Cemented marine soils exhibit behavior not found in comparable land soils and the evaluation of their engineering properties requires special procedures. This paper focuses on methods for evaluating the engineering properties of cemented deep-ocean soils using data from cores taken in the Southern Labrador Sea. Selected empirical relations are presented and discussed to elucidate the affect of carbonate cementation on engineering soil properties related to problems in ocean engineering. Such empirical relations are useful in preliminary analysis and in extending the results of a laboratory testing program.


During recent years several hundred feet of deep-ocean sediment core has been tested in the Geotechnical Laboratory at the University of Rhode Island. In addition to routine identification tests, a number of one-dimensional consolidation tests and travail strength tests have been performed. Travail tests have been conducted at pressures both above and below computed overburden pressures and apparent overburden pressures as determined from one-dimensional consolidation tests.

In the course of testing and analyzing these sediments, certain characteristics have become apparent. Of particular interest is the apparent over consolidation of many samples when the normal reasons for over consolidation are absent. Noorany and Gizienski (12) have discussed such behavior, particularly the relationship between delayed consolidation and apparent over consolidation. In addition to delayed consolidation actual cementing of soil particles through precipitation of cementing agents at particle contacts is possible. The causes of apparent over consolidation are interrelated, and one factor will not control in all cases.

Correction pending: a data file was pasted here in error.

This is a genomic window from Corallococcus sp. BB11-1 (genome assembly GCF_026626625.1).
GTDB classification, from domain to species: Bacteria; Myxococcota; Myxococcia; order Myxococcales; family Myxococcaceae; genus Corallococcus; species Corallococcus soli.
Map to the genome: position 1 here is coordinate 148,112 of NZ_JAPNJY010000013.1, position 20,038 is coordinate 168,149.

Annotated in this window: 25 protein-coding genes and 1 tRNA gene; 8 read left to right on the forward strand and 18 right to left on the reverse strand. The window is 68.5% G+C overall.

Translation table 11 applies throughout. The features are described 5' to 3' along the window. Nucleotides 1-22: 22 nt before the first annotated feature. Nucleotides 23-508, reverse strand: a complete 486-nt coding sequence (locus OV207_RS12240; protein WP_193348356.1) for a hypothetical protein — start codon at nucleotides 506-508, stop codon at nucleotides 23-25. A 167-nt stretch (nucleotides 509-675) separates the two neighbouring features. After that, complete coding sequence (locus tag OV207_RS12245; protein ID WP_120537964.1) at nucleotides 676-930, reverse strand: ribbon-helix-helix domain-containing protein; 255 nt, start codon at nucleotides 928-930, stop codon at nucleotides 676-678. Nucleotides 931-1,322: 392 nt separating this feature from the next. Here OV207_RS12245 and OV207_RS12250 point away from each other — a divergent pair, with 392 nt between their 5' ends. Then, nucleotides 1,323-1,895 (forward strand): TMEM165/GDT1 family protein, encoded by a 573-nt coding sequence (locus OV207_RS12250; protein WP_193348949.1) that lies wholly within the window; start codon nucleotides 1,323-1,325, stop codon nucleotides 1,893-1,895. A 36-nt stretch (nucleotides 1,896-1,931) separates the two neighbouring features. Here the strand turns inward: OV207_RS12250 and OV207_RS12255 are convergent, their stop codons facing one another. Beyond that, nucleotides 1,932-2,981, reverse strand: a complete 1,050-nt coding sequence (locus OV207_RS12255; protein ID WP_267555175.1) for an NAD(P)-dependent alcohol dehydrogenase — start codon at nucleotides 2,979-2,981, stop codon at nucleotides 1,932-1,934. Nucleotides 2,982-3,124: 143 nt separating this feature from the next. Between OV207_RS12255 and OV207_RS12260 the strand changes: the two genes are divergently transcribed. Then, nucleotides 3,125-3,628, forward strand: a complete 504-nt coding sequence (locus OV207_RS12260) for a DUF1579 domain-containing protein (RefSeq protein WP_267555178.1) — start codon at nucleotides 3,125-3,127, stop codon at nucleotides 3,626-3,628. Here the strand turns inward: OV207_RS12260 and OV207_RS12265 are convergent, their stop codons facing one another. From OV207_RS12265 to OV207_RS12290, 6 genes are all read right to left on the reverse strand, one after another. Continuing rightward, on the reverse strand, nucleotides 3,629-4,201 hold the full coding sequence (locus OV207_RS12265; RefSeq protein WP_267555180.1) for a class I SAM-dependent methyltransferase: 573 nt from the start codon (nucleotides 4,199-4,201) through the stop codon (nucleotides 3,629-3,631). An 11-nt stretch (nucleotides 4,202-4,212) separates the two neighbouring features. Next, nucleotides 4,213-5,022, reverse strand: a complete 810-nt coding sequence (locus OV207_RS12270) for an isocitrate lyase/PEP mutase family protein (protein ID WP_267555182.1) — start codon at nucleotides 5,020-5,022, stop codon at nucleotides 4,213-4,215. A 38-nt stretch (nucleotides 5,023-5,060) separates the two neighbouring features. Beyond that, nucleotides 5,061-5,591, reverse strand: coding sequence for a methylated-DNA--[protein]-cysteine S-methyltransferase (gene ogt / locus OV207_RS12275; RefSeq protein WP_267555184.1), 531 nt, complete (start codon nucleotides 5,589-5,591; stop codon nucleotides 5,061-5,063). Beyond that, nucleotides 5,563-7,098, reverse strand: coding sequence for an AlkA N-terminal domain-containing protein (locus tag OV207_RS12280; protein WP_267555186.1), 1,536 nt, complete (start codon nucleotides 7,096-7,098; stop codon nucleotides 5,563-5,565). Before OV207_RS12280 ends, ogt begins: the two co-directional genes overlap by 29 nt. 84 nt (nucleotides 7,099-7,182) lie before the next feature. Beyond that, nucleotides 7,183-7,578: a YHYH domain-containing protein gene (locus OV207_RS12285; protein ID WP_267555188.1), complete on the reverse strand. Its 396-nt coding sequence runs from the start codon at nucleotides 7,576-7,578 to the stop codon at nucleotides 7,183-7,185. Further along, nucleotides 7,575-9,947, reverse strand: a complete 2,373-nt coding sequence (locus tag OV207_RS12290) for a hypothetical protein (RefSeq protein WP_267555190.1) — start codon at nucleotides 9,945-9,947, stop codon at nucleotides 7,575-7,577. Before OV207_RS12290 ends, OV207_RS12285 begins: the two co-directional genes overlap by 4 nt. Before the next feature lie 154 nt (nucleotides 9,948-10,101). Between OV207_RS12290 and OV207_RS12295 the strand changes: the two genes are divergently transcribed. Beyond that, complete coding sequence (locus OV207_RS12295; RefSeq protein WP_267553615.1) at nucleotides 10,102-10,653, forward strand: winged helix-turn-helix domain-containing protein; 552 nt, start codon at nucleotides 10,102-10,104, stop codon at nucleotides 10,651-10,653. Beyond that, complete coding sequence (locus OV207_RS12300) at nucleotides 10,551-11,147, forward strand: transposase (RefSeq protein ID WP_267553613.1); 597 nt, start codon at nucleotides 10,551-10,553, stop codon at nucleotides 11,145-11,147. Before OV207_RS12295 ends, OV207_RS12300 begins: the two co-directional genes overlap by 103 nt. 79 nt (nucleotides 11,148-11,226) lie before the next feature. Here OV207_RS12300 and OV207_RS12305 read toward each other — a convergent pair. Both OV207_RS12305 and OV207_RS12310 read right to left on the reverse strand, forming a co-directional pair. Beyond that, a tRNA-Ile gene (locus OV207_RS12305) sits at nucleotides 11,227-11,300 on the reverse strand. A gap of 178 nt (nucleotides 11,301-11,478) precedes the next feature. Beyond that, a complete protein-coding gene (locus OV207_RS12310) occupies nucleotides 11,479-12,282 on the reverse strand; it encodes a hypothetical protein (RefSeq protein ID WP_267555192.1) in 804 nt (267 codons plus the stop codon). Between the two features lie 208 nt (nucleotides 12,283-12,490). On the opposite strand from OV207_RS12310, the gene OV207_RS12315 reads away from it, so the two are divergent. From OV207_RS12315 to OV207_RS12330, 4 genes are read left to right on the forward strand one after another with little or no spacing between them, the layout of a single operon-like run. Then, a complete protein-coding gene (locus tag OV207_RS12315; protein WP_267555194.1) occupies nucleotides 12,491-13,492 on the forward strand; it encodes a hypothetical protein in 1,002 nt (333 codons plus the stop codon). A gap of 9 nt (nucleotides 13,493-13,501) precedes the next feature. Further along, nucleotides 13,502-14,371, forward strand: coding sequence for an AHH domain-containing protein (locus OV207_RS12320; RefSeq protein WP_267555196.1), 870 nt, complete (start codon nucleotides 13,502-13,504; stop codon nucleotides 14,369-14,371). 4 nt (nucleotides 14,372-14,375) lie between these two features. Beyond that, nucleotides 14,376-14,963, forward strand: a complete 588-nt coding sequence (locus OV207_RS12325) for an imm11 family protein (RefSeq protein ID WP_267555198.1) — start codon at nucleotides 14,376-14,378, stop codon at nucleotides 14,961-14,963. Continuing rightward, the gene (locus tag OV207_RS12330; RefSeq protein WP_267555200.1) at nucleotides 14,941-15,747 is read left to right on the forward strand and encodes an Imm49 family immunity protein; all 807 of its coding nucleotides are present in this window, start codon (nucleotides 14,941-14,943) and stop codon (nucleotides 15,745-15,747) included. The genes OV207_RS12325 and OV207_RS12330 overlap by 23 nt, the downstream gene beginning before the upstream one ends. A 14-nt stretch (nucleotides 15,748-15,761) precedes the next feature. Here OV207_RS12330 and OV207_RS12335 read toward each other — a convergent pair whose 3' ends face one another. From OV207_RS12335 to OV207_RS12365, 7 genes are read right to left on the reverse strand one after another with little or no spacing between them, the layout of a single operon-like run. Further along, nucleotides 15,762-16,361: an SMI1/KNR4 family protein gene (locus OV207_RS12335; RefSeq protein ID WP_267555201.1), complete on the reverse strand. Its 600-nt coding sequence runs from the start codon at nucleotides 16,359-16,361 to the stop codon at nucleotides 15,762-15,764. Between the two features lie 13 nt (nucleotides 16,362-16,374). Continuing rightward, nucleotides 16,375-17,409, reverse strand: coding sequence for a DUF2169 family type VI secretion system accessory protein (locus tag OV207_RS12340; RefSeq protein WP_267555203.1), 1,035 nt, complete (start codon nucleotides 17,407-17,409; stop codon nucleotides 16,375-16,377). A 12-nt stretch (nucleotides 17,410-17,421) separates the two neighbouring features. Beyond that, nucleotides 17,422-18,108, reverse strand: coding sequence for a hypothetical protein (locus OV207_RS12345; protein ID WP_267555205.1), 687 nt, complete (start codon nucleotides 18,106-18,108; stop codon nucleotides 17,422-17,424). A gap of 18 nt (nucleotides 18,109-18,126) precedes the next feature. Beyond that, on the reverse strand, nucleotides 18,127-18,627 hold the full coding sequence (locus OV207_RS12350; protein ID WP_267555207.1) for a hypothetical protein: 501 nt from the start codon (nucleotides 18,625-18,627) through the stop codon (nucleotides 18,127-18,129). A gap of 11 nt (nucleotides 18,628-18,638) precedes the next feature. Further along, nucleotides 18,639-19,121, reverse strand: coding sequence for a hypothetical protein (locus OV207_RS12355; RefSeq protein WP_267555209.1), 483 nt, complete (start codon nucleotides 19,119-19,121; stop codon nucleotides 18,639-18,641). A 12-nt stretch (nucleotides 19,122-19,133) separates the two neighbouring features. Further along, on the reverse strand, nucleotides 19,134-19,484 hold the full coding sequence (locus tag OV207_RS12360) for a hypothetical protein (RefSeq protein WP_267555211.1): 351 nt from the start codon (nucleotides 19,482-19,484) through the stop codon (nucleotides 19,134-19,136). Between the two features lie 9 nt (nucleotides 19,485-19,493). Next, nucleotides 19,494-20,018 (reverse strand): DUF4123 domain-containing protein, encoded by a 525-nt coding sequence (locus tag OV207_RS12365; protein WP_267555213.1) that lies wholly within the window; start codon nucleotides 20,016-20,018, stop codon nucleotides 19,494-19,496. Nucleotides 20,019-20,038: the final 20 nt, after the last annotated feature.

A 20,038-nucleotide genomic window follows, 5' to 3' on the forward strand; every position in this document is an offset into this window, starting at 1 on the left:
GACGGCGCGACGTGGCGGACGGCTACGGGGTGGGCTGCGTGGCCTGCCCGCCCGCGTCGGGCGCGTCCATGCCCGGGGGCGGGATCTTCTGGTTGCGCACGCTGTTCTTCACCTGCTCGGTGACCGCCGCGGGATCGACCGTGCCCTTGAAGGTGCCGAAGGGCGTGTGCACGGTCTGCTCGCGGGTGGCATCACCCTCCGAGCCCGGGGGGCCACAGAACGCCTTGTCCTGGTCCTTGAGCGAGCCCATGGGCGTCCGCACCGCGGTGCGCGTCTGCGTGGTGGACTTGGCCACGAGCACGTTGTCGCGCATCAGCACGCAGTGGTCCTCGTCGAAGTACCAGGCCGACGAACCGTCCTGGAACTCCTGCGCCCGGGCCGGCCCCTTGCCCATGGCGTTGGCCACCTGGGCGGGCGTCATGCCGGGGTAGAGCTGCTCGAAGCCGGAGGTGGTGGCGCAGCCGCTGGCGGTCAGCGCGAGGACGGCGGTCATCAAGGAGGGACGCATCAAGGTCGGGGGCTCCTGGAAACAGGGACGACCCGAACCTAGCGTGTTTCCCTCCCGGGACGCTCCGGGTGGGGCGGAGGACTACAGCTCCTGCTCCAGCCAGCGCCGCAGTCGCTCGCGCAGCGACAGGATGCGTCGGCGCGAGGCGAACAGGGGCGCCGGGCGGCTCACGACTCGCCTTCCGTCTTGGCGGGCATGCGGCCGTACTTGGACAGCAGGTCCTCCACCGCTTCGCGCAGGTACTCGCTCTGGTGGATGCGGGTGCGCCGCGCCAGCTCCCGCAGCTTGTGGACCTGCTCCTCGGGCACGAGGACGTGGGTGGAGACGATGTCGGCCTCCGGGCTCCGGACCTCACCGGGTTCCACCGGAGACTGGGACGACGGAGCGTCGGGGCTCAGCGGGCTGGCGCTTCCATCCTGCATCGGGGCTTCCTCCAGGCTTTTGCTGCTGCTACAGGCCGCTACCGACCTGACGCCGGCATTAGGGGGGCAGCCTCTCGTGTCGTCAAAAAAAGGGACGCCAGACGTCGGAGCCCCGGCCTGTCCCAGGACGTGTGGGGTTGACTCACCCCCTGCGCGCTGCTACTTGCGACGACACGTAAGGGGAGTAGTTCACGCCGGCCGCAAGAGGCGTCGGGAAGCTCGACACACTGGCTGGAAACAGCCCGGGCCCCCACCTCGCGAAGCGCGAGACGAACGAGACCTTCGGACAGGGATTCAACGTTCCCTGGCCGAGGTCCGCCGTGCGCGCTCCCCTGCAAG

When large amounts of data are collected, means of insuring the reliability of the data are necessary. Wilun and Starzewski (17) suggest the use of graphical correlation in which a "leading parameter," such as water content, is systematically compared with other parameters such as shear strength and compressibility. In this way a continuous check of the testing program is available and empirical correlations between parameters such as plasticity index (PI) and the ratio of untrained shear strength to overburden pressure (c/p) may be developed.

Data to be presented herein as well as data in the literature (8) indicates that carbonate content is an important geotechnical parameter in some deep-ocean sediments. As already mentioned, carbonates may precipitate at interpretable contacts causing rigid bonds with the obvious effects on strength and compressibility. Carbonate contents may also be related to other anomalous behavior in marine sediments as reported by Silva (14).

The carbonate contents reported herein were determined using the acid dissolution' technique (1). While the actual values may be too high (13), the percentages determined by this method serve as an index of the amount of carbonate present.

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